“You have made some fundamentally flawed assumptions,” he said. “People have made serious financial and life commitments based on the good service you provide, but now you’re saying the ferries are the stepchild and you want us to take them over.”

He noted that he doesn’t use the Tacoma Narrows bridge and doesn’t travel on I-5 over the Cascades when it snows, but his taxes are used to maintain those areas.

“Both of those are part of the state highway system, and so are the ferries,” he added. “Either you can run them more efficiently, or you can’t. You’re saying someone is going have to make up the difference, and that ‘someone’ is us?”

Hoogerwerf said Plan B may be better for the state but not for those who rely on the ferries.

Langley businesswoman Kimberly Tiller was concerned about the impacts from higher fares and less service on the economy.

“It is simply unfair that we have to pay for the ferry beyond the taxes we pay,” she said.

Some folks offered concrete suggestions.

Whidbey Sea-Tac Shuttle owner Mike Lauver recommended cars go on first and leave first, unless overhead passenger-loading facilities are built.

“Holding up the boats for foot passengers slows the whole process,” he said.

Freeland’s Dean Enell said the ferries can put 180 Toyotas on board versus 130 Dodge Rams, and said the state should charge drivers accordingly.

“It wouldn’t hurt to stop cars idling while they wait in line and provide better incentives for people bicycling or taking the bus,” he said. “The mission should focus on moving people across the water, not cars.”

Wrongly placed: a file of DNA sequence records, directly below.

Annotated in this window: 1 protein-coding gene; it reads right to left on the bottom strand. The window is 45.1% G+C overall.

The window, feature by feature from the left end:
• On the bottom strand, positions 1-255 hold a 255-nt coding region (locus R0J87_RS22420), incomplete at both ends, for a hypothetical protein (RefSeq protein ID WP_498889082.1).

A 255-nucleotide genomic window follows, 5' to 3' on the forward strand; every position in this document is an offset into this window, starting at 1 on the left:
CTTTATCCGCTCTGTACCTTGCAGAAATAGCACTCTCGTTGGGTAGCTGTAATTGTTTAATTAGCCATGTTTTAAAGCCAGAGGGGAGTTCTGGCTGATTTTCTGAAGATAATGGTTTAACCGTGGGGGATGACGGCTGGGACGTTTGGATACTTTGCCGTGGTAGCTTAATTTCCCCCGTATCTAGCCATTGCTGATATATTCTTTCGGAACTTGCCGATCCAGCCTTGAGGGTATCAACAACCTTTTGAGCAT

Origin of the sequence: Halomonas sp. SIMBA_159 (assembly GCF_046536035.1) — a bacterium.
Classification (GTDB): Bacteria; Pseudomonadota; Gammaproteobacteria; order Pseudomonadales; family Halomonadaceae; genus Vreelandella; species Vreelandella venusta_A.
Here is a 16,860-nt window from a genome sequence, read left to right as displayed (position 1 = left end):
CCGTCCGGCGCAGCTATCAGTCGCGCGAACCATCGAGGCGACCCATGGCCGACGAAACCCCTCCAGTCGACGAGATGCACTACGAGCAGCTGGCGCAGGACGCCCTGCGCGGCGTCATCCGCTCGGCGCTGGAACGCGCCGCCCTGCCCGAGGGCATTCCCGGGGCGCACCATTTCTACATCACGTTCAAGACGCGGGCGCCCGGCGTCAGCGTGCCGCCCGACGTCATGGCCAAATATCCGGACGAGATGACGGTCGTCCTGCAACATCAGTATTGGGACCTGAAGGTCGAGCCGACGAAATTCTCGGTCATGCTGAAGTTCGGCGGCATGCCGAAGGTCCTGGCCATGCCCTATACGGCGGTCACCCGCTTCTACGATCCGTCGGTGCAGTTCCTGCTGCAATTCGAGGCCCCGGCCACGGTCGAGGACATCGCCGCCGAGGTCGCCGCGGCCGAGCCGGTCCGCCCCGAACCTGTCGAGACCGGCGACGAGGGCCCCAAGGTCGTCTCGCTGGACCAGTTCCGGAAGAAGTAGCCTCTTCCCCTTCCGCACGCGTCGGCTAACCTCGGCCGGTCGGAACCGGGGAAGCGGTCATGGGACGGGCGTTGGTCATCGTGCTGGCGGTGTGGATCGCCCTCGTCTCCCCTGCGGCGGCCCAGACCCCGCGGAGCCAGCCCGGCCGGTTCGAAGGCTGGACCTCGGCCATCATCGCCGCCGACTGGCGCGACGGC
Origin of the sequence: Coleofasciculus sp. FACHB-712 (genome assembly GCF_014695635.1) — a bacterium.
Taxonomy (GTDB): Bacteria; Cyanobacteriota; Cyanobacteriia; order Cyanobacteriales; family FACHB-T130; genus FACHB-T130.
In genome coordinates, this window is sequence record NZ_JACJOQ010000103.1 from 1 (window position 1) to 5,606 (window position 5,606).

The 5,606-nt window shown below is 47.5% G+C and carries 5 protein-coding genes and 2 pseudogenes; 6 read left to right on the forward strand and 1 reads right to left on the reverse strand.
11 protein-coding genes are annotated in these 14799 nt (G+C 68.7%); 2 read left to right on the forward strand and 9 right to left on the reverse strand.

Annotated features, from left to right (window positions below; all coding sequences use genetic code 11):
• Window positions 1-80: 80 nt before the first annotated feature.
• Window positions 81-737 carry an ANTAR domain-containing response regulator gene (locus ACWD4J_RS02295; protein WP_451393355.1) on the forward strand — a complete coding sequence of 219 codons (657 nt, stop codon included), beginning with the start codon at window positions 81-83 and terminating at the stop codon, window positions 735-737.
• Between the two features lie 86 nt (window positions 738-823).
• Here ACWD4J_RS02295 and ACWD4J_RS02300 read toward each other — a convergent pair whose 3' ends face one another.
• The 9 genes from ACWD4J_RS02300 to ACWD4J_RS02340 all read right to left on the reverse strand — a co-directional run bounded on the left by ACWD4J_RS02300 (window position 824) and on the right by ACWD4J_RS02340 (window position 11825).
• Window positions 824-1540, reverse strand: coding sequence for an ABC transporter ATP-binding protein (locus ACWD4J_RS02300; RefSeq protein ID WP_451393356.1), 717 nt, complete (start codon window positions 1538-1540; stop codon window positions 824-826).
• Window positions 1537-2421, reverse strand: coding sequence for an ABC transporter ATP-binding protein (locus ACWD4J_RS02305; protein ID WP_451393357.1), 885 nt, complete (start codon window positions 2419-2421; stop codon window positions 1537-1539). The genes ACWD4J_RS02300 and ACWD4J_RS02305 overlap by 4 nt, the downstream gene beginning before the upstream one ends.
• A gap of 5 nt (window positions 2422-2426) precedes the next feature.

Several speakers said the state needs to look to the nation’s capital for help.

“Hopefully, you can go to the federal trough and take the first drink when the new administration takes over,” said Bill O’Brien.

And Bob Walters added that ferry planners need to have shovel-ready projects on the table to be eligible for the new administration’s economic recovery plan.

Freeland business owner Richard Soto said that people need a ferry system folks can count on.

“Many businesses depend on ferries to get goods and customers here,” Soto said. “Please look at the dollars that could be lost if you cut access; things will go downhill rapidly here otherwise.”

Barbara Lindahl from Langley has experienced the reservation system in Canada.

“Reservations could lead to chaos,” she said. “I’ve seen it happen.”

When Lindahl asked about a second ferry for the Keystone route, Deardorf silently smiled and shook his head. Under Plan B, there isn’t one.

Roughly a third of those present were from central Whidbey. Coupeville Mayor Nancy Conard missed the previous night’s ferry meeting in Port Townsend when the passenger-only service was disrupted by a storm.

“We must have a predictable situation for the Keystone-Port Townsend run, and that includes having a second Island Home ferry assigned,” she said.

Conard added that the reservation system worked last summer at Keystone, but would have to be modified depending on each ferry route’s capacity and demand.

Island County Commissioner Helen Price Johnson echoed Conard.

“The two most critical needs are reliability and predictability, especially on the Keystone-Port Townsend route, which is now decimated by your Plan B,” she said.

Price Johnson added that whichever option is chosen, a second ferry is an absolute necessity, noting the cancellation of the previous night’s service.

Thursday, Price Johnson said she was surprised more attention wasn’t paid, by either side, to the unions.

“When I was on the school board, we worked closely with union members to try and find ways to ease financial problems,” she said. “Those discussions are happening today in the auto industry, but I haven’t heard much about that from the ferry people.”

She said it was very positive that so many people took the time to show up and be counted.

“The decision will be made by the state Legislature and it’s good to have these comments on the record,” she said.